In order to ensure the necessary multi-disciplinary coverage of the drug question, organizers invite specialists in various fields, usually without previous knowledge of their position regarding the subject under discussion. Frequently, these specialists employ language that is too technical and the teachers are unable to understand the presentations made. Moreover, participants are not given supporting material to enable them to assimilate the subject-matter.
Participants often lack genuine motivation to attend such courses; they come because they are required to or in order to obtain one more certificate or out of curiosity and a desire to acquire new information about drugs and their effects. In addition, there is no continuity in the training, nor is it offered on an ongoing, systematic basis. The entire process ends with conferral of a certificate for course completion.
It is only rarely that, before setting up such a course, a preliminary study is made of the participants' requirements, interests and level of knowledge so that an agenda may be designed accordingly. Planning per se is difficult when there is not a thorough understanding of the drug abuse problem and the meaning of preventive education. The majority of teachers' training courses end without specific mention having been made of the preventive education effort.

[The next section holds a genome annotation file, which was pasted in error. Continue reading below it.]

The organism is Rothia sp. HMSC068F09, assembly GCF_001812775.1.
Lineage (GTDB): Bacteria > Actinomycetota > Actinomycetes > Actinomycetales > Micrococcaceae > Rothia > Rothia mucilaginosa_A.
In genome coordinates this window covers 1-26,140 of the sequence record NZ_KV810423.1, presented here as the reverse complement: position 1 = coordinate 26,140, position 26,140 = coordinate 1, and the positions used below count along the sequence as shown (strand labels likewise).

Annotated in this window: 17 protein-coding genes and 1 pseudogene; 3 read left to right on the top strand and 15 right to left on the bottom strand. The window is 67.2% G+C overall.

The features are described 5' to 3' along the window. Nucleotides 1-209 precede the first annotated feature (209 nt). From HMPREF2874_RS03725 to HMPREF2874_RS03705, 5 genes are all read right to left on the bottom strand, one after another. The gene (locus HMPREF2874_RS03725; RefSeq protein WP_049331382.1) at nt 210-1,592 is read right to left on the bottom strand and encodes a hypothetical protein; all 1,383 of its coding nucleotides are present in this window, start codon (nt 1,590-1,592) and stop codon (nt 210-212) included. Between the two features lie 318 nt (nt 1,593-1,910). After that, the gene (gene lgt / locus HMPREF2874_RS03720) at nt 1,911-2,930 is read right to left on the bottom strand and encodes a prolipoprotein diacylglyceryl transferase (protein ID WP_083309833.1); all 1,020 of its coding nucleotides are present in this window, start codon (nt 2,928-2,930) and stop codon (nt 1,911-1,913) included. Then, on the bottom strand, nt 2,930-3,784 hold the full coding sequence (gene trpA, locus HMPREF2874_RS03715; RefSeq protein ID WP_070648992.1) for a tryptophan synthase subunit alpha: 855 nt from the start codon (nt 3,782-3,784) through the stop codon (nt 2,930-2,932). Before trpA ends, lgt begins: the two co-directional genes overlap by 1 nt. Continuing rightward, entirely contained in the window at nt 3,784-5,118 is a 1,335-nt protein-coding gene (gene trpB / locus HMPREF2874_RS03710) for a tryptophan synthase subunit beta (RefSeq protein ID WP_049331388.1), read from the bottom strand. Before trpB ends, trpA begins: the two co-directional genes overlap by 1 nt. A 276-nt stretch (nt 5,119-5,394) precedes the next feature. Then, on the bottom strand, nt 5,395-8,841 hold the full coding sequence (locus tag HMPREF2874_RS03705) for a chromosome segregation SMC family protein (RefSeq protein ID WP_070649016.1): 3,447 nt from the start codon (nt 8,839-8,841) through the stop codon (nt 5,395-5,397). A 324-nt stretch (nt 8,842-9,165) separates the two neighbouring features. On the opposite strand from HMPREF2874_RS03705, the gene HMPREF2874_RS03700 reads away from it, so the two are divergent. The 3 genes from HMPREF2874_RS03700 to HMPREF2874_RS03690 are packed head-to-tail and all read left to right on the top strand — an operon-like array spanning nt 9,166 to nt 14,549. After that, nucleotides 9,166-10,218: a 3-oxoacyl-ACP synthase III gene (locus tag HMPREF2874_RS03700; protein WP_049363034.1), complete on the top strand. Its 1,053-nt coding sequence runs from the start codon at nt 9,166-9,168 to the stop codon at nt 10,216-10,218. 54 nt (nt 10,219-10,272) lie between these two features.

The majority of training courses for educators merely provide abundant and detailed information on different types of illegal drugs and their effects and little or no emphasis is placed on user perception. This frequently happens because of a desire to arouse the interest of the participants or because it is easier to find literature and speakers on such overly general subjects. Teachers are curious about and intrigued by the subject of drugs. But instruction limited to satisfying this curiosity is inadequate.